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Alexandra Biesada

Amazon.com’s Texas tax break in doubt

by Alexandra Biesada | Dun & Bradstreet Editor

June 30, 2011 | 5 Comments »

The 2011 Special Session of the Texas Legislature came to a close yesterday. Among the bills passed and heading for Gov. Rick Perry’s desk is SB 1, which covers a hodge podge of state fiscal matters, most notably education finance. Also in the bill passed yesterday is a provision that requires online retailers, such as Amazon.com, to collect sales taxes if they have a physical presence in the state. While lawmakers could have cut the provision from the bill, they did not as it had significant support in both chambers. Collecting sales taxes from Internet retailers is also popular with many Texans who’ve seen education and other essential state services slashed in this latest round of state budget balancing. Bricks-and-mortar retailers also largely support the provision, saying Amazon and its ilk enjoy an unfair advantage.

Perry, an as-yet-undeclared Republican candidate for president, has recently been touring the nation wowing fellow Republicans with tales of the Texas economic miracle and his job-creating prowess. When Amazon threw a hissy fit and threatened to shut down its distribution center near Dallas (see previous post) after it was presented with a bill for $269 million in uncollected sales taxes, Perry took the company’s side, vetoing a similar bill (HB 2403) during the legislature’s regular session.

The Texas Tribune reported that Amazon last week (interesting timing) offered to invest $300 million in about half a dozen warehouse and distribution centers in the state in return for a four-and-a-half year exemption from collecting sales taxes (read here). Perry is keen on the deal, but state lawmakers are not. A $300-million infusion from Amazon would certainly burnish Perry’s pro-business/job creation credentials.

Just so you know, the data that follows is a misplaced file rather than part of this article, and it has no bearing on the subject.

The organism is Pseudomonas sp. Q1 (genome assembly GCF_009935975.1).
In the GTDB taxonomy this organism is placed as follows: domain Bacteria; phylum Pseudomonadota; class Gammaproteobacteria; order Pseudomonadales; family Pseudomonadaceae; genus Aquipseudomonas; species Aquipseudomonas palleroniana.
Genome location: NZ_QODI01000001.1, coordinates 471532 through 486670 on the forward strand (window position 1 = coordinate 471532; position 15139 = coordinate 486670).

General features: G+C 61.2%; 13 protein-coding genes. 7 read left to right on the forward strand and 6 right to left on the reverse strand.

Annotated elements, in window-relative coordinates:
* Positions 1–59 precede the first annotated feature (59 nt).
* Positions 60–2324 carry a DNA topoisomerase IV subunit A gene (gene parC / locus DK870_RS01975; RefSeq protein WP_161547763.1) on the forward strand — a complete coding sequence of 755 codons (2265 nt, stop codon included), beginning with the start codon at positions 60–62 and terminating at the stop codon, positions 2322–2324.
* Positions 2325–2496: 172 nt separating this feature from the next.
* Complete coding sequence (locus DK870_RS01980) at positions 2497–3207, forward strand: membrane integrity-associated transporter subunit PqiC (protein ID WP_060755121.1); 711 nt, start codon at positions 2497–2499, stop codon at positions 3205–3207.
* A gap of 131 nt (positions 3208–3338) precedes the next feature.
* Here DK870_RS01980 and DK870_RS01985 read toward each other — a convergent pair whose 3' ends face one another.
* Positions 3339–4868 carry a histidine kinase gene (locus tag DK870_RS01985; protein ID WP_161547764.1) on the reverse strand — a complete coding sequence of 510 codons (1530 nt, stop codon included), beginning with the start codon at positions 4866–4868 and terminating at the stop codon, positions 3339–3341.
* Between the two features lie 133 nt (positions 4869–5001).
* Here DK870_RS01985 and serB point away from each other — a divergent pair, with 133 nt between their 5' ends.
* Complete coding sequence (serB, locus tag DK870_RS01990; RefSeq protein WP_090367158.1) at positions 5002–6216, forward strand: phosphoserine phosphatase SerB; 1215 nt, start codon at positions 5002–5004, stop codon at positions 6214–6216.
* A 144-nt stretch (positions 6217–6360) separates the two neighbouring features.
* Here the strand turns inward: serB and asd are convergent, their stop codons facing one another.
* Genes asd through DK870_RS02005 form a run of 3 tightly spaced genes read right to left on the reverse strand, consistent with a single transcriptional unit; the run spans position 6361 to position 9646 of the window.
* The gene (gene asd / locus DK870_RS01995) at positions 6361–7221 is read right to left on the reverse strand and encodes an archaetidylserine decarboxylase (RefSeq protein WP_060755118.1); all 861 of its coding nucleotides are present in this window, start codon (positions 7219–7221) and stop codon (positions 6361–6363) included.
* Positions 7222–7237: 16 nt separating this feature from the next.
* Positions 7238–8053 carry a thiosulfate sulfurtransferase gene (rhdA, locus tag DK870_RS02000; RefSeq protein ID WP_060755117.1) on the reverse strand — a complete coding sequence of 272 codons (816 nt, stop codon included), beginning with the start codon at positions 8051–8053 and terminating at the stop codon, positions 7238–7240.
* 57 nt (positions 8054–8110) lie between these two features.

What will the Gov. Perry do? Stay tuned …


I’m a fan of Amazon’s, but I love this line: “When Amazon threw a hissy fit…” That’s definitely an Alex Biesada blog post! Good stuff, Alex!

Brick-and-mortar charges sales tax. Online charges shipping. The price amounts to about the same in the end. There is no unfair advantage. The advantage that online retailers have is generally they have more old stuff in stock. Borders and Barnes and Nobles brick-and-mortar book stores tend to not have the book you want because it isn’t popular, but Amazon has it. Same with movies. Best Buy doesn’t carry that ten year old movie because they don’t think many people will buy it; but Amazon has it.

And, obviously, if Amazon charged sales tax for every state they do business in, this would give brick and mortar the unfair advantage. 8c to texas , 20 to Cali (I assume theirs is high since they’re all nuts), and so on. Anyone wanting this is stupid, and evil. Grow up. Internet sites can’t collect sales tax.

jun — You’re right that for customers shipping charges appear to nullify the sales tax savings. The difference of course is that shipping fees go to FedEx, UPS or the USPS, while sale taxes go to the state for things like education, hospitals, police and other essential (and some non-essential) services.
I can’t tell you how many times I’ve gone to a Barnes & Noble or Book People here in Austin and walked out not finding what I need. You’re right that Amazon can’t be beat for selection.
As for proponents of collecting Internet sales tax being stupid and evil, it appears the tide is turning in their favor. They may eventually win this one.

Chris, Me too! I’m a huge fan of Amazon and have the greatest respect for the business Jeff Bezos built and continues to grow into a powerhouse. On Stores magazine’s new list of 2011 Top 100 Retailers Amazon had the highest change in retail sales in 2010 vs. 2009 — a whopping 46%! Second place went to Apple Stores/iTunes with 32%. I think Amazon’s great success is going to its head through. Its action in Texas was akin to “taking its toys and going home.”

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